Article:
Is CBD safe? 

If you ask the Food and Drug Adminstration (FDA), you will get a resounding "no." There is only one FDA-approved CBD product: a prescription-only medication for two rare forms of epilepsy. There is currently no data that exists to highlight the long-term health consequences of CBD, so health experts can't definitively say if there are no adverse impacts of CBD consumption. 

Limits to Growth

According to this article by Forbes Magazine, the growth of the CBD-infused food and beverages depends on three important factors: FDA regulations, state and local action, and potential lawsuits regarding consumer protection clauses. It is currently illegal to market CBD-infused products as a dietary supplement, so retailers are trying to find a way to market their products in a way that both encourages the industry to grow without making false promises to consumers about CBD's potential benefits. As more testing and long-term health studies are performed, we can expect to see a change in the regulatory logistics of such products. 

Want to jump on the CBD bandwagon? Here are some products to try! 

Great news for all you avocado toast lovers: CBD has the greatest effect when consumed with fatty foods like nuts, trail mix, guacamole, or yogurt. You should also consider products that offer "full-spectrum" cannibidols (except for psychoactive THC); these products contain terpenes found in the cannabis plant that work synergistically with CBD. Products can also be tested by independent labs to ensure that the level of CBD on the label matches what's in the package.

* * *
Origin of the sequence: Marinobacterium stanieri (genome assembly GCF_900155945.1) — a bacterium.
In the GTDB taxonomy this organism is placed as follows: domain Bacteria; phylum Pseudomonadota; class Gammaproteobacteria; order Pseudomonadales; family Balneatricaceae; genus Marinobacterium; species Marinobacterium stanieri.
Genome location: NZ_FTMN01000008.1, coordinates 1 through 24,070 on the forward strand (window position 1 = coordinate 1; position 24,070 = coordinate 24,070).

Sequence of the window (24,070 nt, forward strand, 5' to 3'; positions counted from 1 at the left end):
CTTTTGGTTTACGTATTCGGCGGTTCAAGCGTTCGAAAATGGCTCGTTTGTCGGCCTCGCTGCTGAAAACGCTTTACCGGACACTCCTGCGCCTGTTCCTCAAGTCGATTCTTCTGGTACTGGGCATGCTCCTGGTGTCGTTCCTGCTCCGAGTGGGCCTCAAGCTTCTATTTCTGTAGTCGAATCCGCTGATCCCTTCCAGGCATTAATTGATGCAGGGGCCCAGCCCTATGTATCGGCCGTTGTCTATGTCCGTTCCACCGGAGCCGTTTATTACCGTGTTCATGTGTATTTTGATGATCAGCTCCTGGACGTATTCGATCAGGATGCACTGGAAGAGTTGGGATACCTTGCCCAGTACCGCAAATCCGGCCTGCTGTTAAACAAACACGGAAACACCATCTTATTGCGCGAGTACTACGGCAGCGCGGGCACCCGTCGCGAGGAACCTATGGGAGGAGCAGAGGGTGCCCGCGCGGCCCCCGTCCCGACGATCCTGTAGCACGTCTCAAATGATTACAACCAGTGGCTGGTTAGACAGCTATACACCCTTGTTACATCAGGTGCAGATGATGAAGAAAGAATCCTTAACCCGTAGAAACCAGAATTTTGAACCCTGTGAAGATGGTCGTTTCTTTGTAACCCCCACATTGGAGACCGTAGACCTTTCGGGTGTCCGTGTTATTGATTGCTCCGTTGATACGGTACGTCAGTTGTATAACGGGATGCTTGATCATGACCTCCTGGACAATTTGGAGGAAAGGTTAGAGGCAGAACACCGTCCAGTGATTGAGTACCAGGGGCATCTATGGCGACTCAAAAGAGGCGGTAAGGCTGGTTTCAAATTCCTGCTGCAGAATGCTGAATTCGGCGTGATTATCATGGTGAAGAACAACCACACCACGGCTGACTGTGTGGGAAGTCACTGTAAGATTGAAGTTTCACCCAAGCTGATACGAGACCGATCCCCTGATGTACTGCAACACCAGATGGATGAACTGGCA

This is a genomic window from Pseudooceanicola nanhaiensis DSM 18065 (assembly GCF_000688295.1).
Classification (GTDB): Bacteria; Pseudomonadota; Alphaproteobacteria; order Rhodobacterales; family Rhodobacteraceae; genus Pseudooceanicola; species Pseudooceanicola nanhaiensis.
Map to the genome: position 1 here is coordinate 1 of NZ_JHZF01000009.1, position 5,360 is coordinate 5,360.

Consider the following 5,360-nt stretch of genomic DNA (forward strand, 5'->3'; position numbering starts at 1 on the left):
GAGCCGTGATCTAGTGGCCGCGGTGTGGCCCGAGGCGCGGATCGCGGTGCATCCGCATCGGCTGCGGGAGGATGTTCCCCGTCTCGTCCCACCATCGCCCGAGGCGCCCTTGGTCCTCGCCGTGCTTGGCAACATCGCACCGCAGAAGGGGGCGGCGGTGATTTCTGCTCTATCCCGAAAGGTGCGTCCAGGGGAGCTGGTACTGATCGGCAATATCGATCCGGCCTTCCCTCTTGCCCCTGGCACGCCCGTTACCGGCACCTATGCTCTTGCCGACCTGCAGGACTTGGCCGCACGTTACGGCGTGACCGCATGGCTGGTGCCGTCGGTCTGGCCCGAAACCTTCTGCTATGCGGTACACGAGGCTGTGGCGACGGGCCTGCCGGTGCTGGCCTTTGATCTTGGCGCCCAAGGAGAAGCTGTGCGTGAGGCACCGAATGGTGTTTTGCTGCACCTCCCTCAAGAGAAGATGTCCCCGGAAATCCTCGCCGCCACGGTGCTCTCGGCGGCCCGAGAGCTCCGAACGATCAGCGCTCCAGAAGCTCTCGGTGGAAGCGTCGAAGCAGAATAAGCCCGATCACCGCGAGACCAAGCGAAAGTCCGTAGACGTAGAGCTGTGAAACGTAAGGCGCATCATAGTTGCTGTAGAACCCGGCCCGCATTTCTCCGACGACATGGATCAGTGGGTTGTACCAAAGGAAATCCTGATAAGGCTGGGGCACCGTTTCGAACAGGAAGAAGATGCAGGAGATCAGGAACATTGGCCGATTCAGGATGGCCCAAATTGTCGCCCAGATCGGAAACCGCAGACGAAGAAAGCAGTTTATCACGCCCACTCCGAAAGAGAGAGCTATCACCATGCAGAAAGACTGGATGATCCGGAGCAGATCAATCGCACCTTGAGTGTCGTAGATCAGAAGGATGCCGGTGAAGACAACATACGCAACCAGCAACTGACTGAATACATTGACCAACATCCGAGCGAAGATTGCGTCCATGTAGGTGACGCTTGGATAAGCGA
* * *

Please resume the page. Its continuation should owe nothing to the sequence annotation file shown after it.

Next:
One product you might want to consider trying are WISE bars. They contain 25mg of CBD each and come in delicious, superfood-packed flavors like Apple Pie, Tropical Blastoff, Mexican Chocolate, Peanut Butter Jam, and Lemon Cashew Ginger. Their ingredients are simple: nuts, oats, dried fruit, dates, and premium grade hemp oil. WISE is also a super sustainable company; all of their products are shipped in compostable packaging and their CBD is extracted without ethanol, butane, or carbon dioxide. 

If you're in the mood for something sweet, nothing hits the spot better than chocolate. Therapeutic Treats offers CBD bars for sale online. Their extra-stregnth chocolate bars contain 120mg of CBD per bar while their normal-stregnth bars contain 60mg per bar. Their chocolate bars come in more than just "dark" and "milk" chocolate, but rather a whole line of funky flavors like pumpkin spice & salted caramel, pomegranate & vanilla bean, cherry almond dark chocolate, and peach hazelnut. 

What about CBD ice cream? Ben & Jerry's says they're more than open to the idea, but require federal legalization before they move forward (and so you can become a little more than just "half-baked"). Experts seem to think the brand will release CBD-infused treats within the next few years. 

CBD soda and seltzer is also becoming more popular. Queen City Hemp offers 5mg servings of CBD seltzer in flavors like guava and passion fruit. If you want something a little stronger, Bimble offers 25mg cans of seltzer on their website.